It is late at night in the Kingdom of Dagonaut when five young squires sit silently in a chapel. They have keep vigil all night in earnest contemplation and can’t open the door for anyone. This is their last night as squires: if they pass this final test, they will be deemed worthy to be knighted in the morning. There’s a soft knock on the door. The five boys wait breathlessly until they hear footsteps die away: probably just someone who wanted to test their resolve. Then, in a voice so soft that only one of them can hear it, a plea sounds from the other side of the door: “In God’s name, open the door!” When sixteen-year-old Tiuri decides to risk his future as a knight and open the door for this stranger, his adventure begins.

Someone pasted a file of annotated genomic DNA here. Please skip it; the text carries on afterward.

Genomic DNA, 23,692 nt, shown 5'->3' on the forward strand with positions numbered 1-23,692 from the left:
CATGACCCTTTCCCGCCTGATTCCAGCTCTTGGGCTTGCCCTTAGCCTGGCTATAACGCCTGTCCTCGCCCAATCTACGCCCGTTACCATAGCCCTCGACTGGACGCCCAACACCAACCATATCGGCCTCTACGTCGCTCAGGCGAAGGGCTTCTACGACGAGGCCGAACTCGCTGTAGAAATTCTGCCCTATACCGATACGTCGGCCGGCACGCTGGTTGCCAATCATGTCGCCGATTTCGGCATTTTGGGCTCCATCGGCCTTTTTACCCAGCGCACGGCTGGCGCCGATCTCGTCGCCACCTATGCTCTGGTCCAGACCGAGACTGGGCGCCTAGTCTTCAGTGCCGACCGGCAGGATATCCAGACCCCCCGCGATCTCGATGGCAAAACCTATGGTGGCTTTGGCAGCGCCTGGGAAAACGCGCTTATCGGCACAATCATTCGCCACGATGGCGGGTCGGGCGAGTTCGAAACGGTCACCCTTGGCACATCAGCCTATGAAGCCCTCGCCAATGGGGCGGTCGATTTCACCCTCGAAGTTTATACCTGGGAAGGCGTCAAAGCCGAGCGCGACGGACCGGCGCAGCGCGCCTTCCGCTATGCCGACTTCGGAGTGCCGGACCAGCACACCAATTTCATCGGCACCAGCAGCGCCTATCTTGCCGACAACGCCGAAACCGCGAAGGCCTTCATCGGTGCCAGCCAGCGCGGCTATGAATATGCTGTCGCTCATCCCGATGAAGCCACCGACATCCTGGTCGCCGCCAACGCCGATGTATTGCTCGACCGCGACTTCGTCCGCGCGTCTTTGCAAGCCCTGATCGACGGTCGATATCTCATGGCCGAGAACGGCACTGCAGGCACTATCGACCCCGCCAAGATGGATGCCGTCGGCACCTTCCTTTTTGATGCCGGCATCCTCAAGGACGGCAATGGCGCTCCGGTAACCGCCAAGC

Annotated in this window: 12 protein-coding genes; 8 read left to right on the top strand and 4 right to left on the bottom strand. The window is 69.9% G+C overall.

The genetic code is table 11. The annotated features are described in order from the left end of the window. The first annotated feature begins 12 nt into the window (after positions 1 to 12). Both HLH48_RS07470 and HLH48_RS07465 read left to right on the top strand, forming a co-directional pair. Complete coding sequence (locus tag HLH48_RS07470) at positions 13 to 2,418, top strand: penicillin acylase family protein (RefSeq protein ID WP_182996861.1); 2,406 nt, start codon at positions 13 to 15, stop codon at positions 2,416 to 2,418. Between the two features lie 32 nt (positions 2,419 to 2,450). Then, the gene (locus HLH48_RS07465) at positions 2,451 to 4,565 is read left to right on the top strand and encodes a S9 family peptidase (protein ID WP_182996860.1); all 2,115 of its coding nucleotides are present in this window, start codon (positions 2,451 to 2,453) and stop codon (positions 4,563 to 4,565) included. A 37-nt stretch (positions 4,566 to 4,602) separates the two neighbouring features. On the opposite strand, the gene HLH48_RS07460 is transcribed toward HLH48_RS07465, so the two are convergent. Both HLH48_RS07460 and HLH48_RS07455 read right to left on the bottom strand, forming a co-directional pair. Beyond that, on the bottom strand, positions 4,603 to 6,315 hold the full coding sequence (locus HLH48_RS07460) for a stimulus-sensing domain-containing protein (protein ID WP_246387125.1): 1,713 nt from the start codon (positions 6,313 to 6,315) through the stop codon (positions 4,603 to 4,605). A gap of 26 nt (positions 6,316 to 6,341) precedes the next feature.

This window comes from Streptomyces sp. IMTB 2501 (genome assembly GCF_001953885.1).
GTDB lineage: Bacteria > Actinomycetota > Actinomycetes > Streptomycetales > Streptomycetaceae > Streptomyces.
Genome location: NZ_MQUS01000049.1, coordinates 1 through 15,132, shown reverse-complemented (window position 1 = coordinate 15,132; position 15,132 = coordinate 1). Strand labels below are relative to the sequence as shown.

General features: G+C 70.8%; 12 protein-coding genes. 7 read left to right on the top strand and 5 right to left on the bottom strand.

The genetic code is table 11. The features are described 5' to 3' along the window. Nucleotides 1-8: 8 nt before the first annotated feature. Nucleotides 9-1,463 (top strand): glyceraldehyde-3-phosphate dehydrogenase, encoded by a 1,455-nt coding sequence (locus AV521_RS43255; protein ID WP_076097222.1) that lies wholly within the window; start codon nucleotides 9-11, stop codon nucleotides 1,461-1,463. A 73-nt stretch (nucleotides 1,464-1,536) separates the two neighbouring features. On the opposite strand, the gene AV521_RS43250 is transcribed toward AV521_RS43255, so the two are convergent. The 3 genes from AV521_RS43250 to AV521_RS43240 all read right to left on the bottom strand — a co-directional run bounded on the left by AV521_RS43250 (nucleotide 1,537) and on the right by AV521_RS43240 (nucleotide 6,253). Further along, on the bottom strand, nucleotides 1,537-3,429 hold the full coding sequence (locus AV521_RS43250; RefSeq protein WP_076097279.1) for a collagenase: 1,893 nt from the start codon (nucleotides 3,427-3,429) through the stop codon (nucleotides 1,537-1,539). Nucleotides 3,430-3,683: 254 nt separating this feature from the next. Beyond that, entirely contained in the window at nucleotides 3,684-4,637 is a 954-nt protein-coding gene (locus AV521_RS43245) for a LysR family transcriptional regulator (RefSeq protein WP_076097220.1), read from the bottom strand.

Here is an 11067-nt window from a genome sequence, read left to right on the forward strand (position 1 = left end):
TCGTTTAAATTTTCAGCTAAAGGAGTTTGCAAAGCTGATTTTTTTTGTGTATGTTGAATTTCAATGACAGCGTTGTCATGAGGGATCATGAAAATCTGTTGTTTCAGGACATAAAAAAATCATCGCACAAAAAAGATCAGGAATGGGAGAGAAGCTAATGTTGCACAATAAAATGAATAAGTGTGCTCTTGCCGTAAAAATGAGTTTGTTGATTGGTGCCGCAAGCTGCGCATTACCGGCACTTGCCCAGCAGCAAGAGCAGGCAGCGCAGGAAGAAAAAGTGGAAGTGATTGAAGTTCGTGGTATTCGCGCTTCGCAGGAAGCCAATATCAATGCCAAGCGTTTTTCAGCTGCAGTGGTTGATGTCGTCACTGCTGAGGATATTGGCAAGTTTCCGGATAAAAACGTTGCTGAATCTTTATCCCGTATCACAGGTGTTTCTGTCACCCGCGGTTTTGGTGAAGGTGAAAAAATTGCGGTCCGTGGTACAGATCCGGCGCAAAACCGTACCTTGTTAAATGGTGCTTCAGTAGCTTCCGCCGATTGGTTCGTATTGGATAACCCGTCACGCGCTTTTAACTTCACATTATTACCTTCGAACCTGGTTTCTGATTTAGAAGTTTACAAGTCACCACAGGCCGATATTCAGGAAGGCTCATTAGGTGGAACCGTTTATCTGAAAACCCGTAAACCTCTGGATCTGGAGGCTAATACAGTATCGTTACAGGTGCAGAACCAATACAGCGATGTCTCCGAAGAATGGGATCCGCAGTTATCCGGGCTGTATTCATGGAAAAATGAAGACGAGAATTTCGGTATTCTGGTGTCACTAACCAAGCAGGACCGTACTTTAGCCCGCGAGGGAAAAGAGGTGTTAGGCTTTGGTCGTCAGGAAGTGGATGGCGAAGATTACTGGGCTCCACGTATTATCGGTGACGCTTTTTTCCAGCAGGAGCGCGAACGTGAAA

The voice he heard belongs to an old man who has a quest for one who is brave and honest like a knight, without being conspicuous like an actual knight would be. He has a letter that needs to be delivered to a mysterious Black Knight with the White Shield, who in turn will deliver it to King Unauwen, ruler of the western kingdom on the other side of the mountains. Tiuri agrees to find the knight and to hand over the letter with the greatest possible secrecy after exchanging some code words. But after travelling through the woods in the summer night, he finds the knight dying, slain in an ambush by another Black Knight, who carries a red shield. The knight’s quest becomes Tiuri’s quest and he starts the long and dangerous journey to the Kingdom of Unauwen to deliver the letter, knowing that he can’t return to the chapel now and will not become a knight like his father is.